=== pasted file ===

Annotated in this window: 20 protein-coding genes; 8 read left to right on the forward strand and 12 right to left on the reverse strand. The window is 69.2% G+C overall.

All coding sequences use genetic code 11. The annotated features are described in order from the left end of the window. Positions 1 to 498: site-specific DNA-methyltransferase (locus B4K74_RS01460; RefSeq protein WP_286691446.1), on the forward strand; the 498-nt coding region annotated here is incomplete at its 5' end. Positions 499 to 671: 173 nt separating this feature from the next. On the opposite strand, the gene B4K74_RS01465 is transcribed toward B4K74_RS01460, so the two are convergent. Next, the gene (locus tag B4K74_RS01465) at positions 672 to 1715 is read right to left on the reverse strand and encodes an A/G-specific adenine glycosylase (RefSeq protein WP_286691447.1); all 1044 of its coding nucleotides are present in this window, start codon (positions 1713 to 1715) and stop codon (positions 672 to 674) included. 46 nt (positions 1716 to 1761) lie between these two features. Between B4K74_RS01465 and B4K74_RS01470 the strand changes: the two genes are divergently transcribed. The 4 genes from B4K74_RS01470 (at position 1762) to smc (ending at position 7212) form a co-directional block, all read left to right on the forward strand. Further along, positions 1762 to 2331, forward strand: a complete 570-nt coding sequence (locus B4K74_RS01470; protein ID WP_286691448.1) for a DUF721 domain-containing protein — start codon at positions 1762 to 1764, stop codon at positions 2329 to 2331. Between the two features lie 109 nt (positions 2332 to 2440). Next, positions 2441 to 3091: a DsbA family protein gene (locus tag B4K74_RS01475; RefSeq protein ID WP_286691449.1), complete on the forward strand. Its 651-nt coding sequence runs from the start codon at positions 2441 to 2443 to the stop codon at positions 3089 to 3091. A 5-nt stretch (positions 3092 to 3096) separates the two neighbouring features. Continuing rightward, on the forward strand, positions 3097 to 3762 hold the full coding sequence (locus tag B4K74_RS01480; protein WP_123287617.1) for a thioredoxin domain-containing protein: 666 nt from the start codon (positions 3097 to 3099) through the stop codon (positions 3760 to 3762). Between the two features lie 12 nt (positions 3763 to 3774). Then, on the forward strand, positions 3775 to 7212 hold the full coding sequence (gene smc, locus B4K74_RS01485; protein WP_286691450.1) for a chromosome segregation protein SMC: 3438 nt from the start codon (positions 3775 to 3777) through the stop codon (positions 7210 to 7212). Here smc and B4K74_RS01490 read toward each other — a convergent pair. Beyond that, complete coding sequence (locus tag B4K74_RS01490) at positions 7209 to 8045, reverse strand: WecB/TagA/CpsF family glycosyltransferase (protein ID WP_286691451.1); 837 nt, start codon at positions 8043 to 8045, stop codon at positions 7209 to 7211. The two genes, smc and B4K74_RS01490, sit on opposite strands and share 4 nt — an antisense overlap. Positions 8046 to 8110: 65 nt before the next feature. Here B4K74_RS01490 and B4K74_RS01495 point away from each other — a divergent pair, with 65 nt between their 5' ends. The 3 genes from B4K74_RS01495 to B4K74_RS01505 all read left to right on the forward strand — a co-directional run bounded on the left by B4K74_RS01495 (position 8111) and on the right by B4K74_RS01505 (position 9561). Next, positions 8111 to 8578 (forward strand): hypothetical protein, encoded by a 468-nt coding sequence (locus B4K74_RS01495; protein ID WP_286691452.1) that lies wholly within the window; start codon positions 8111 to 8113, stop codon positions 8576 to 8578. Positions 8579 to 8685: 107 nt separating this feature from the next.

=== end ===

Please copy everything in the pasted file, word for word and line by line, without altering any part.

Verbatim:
Annotated in this window: 20 protein-coding genes; 8 read left to right on the forward strand and 12 right to left on the reverse strand. The window is 69.2% G+C overall.

All coding sequences use genetic code 11. The annotated features are described in order from the left end of the window. Positions 1 to 498: site-specific DNA-methyltransferase (locus B4K74_RS01460; RefSeq protein WP_286691446.1), on the forward strand; the 498-nt coding region annotated here is incomplete at its 5' end. Positions 499 to 671: 173 nt separating this feature from the next. On the opposite strand, the gene B4K74_RS01465 is transcribed toward B4K74_RS01460, so the two are convergent. Next, the gene (locus tag B4K74_RS01465) at positions 672 to 1715 is read right to left on the reverse strand and encodes an A/G-specific adenine glycosylase (RefSeq protein WP_286691447.1); all 1044 of its coding nucleotides are present in this window, start codon (positions 1713 to 1715) and stop codon (positions 672 to 674) included. 46 nt (positions 1716 to 1761) lie between these two features. Between B4K74_RS01465 and B4K74_RS01470 the strand changes: the two genes are divergently transcribed. The 4 genes from B4K74_RS01470 (at position 1762) to smc (ending at position 7212) form a co-directional block, all read left to right on the forward strand. Further along, positions 1762 to 2331, forward strand: a complete 570-nt coding sequence (locus B4K74_RS01470; protein ID WP_286691448.1) for a DUF721 domain-containing protein — start codon at positions 1762 to 1764, stop codon at positions 2329 to 2331. Between the two features lie 109 nt (positions 2332 to 2440). Next, positions 2441 to 3091: a DsbA family protein gene (locus tag B4K74_RS01475; RefSeq protein ID WP_286691449.1), complete on the forward strand. Its 651-nt coding sequence runs from the start codon at positions 2441 to 2443 to the stop codon at positions 3089 to 3091. A 5-nt stretch (positions 3092 to 3096) separates the two neighbouring features. Continuing rightward, on the forward strand, positions 3097 to 3762 hold the full coding sequence (locus tag B4K74_RS01480; protein WP_123287617.1) for a thioredoxin domain-containing protein: 666 nt from the start codon (positions 3097 to 3099) through the stop codon (positions 3760 to 3762). Between the two features lie 12 nt (positions 3763 to 3774). Then, on the forward strand, positions 3775 to 7212 hold the full coding sequence (gene smc, locus B4K74_RS01485; protein WP_286691450.1) for a chromosome segregation protein SMC: 3438 nt from the start codon (positions 3775 to 3777) through the stop codon (positions 7210 to 7212). Here smc and B4K74_RS01490 read toward each other — a convergent pair. Beyond that, complete coding sequence (locus tag B4K74_RS01490) at positions 7209 to 8045, reverse strand: WecB/TagA/CpsF family glycosyltransferase (protein ID WP_286691451.1); 837 nt, start codon at positions 8043 to 8045, stop codon at positions 7209 to 7211. The two genes, smc and B4K74_RS01490, sit on opposite strands and share 4 nt — an antisense overlap. Positions 8046 to 8110: 65 nt before the next feature. Here B4K74_RS01490 and B4K74_RS01495 point away from each other — a divergent pair, with 65 nt between their 5' ends. The 3 genes from B4K74_RS01495 to B4K74_RS01505 all read left to right on the forward strand — a co-directional run bounded on the left by B4K74_RS01495 (position 8111) and on the right by B4K74_RS01505 (position 9561). Next, positions 8111 to 8578 (forward strand): hypothetical protein, encoded by a 468-nt coding sequence (locus B4K74_RS01495; protein ID WP_286691452.1) that lies wholly within the window; start codon positions 8111 to 8113, stop codon positions 8576 to 8578. Positions 8579 to 8685: 107 nt separating this feature from the next.